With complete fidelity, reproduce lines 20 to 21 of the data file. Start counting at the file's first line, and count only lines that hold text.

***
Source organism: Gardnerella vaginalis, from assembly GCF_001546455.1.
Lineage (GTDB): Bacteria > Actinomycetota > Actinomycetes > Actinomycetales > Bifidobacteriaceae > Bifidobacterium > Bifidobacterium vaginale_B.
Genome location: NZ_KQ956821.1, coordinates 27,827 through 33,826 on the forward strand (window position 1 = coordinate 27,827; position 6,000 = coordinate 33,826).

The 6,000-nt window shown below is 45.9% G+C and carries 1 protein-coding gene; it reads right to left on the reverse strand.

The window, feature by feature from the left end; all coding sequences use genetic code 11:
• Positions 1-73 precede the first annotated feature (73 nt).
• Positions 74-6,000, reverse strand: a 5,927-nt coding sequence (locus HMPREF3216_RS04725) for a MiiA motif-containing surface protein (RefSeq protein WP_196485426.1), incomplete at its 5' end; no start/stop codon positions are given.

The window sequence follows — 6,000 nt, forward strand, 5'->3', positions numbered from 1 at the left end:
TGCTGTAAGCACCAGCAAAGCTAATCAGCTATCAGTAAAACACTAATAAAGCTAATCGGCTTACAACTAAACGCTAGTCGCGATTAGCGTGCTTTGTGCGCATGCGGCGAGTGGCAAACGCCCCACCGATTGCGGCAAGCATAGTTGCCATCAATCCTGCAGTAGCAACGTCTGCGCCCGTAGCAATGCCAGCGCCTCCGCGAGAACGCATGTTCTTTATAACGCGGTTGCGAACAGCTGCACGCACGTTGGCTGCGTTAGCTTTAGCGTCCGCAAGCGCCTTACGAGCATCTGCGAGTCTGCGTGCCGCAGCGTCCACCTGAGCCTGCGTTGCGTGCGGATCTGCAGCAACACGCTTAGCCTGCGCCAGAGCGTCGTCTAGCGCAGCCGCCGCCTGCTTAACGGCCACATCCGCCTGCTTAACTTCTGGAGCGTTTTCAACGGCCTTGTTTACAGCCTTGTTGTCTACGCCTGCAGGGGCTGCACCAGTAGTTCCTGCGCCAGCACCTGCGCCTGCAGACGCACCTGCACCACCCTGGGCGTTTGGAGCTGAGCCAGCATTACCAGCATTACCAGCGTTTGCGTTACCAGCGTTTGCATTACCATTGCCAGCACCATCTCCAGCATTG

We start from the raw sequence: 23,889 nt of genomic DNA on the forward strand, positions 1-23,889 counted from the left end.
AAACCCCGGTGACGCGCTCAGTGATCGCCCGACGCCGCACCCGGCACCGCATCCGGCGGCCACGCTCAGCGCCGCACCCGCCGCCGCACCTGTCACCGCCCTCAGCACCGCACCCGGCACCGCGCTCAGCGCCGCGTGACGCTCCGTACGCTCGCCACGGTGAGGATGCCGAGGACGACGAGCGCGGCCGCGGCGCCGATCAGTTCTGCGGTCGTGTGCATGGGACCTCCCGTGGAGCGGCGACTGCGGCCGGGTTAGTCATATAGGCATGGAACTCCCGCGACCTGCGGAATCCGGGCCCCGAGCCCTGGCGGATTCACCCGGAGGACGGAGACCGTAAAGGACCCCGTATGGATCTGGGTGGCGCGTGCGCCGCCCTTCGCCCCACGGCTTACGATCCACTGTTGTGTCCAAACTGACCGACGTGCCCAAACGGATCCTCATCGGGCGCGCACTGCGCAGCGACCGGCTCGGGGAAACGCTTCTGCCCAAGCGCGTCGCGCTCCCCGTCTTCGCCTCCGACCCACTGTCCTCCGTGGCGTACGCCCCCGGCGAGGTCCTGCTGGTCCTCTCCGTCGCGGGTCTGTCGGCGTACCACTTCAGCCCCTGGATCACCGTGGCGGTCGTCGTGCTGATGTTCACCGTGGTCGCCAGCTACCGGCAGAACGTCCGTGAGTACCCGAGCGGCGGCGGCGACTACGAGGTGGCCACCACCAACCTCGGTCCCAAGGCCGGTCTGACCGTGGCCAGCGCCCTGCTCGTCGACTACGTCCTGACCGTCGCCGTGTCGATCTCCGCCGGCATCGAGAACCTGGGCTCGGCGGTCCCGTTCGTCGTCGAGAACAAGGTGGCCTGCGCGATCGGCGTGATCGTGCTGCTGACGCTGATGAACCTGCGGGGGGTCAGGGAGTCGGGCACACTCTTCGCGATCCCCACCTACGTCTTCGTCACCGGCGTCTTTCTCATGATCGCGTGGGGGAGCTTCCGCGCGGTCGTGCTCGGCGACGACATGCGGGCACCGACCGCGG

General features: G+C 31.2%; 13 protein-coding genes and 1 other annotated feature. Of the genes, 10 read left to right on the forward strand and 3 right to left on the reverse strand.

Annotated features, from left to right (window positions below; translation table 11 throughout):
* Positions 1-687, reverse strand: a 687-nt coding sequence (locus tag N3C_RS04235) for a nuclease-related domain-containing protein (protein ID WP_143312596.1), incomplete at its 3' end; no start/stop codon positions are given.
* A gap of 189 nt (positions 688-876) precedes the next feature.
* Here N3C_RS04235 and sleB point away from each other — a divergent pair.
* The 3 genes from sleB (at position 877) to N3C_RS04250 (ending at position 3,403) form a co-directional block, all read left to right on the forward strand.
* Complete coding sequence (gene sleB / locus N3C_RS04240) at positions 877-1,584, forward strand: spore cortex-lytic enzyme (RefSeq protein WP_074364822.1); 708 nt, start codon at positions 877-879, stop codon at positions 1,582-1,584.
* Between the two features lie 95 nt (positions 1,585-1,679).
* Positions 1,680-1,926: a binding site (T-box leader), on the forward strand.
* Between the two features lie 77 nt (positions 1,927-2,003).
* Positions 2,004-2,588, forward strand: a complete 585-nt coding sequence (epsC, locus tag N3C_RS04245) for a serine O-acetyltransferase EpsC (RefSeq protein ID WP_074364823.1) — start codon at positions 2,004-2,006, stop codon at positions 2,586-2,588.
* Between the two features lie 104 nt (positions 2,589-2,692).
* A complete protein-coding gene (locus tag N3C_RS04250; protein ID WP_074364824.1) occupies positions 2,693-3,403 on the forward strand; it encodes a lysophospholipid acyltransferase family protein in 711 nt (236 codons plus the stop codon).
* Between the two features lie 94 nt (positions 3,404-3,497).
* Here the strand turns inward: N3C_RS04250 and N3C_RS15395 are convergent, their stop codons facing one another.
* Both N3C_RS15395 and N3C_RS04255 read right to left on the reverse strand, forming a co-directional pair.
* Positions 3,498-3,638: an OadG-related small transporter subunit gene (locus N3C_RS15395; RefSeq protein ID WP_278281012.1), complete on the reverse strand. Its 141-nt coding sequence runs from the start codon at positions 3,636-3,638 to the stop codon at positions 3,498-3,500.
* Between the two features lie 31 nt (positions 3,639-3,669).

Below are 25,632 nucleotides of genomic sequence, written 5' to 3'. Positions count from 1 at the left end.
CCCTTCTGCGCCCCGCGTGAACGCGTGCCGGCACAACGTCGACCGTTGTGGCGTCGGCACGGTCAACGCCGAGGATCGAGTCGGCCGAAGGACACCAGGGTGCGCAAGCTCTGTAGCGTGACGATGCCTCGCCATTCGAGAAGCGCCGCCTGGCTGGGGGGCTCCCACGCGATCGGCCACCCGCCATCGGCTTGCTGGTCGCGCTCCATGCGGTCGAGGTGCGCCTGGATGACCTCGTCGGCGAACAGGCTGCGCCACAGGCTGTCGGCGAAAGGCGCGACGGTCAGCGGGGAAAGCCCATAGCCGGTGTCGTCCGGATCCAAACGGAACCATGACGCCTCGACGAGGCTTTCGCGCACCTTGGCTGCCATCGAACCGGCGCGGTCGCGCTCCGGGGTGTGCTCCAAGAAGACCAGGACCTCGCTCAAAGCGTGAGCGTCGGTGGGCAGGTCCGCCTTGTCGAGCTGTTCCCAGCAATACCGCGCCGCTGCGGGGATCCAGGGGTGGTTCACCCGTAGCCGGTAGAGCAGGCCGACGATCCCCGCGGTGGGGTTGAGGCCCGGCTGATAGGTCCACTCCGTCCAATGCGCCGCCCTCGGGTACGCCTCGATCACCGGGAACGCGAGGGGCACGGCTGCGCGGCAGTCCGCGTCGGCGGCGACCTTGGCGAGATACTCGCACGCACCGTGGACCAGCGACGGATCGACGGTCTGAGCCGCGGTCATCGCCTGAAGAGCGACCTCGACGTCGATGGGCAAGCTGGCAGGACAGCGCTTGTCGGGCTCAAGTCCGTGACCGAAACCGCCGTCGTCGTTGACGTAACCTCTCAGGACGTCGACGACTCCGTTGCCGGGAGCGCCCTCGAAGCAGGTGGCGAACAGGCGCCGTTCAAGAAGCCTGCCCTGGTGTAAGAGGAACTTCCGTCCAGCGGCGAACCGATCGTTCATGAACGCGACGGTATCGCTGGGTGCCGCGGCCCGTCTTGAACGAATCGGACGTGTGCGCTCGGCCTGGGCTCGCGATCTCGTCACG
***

* Positions 1,680-1,926: a binding site (T-box leader), on the forward strand.
* Between the two features lie 77 nt (positions 1,927-2,003).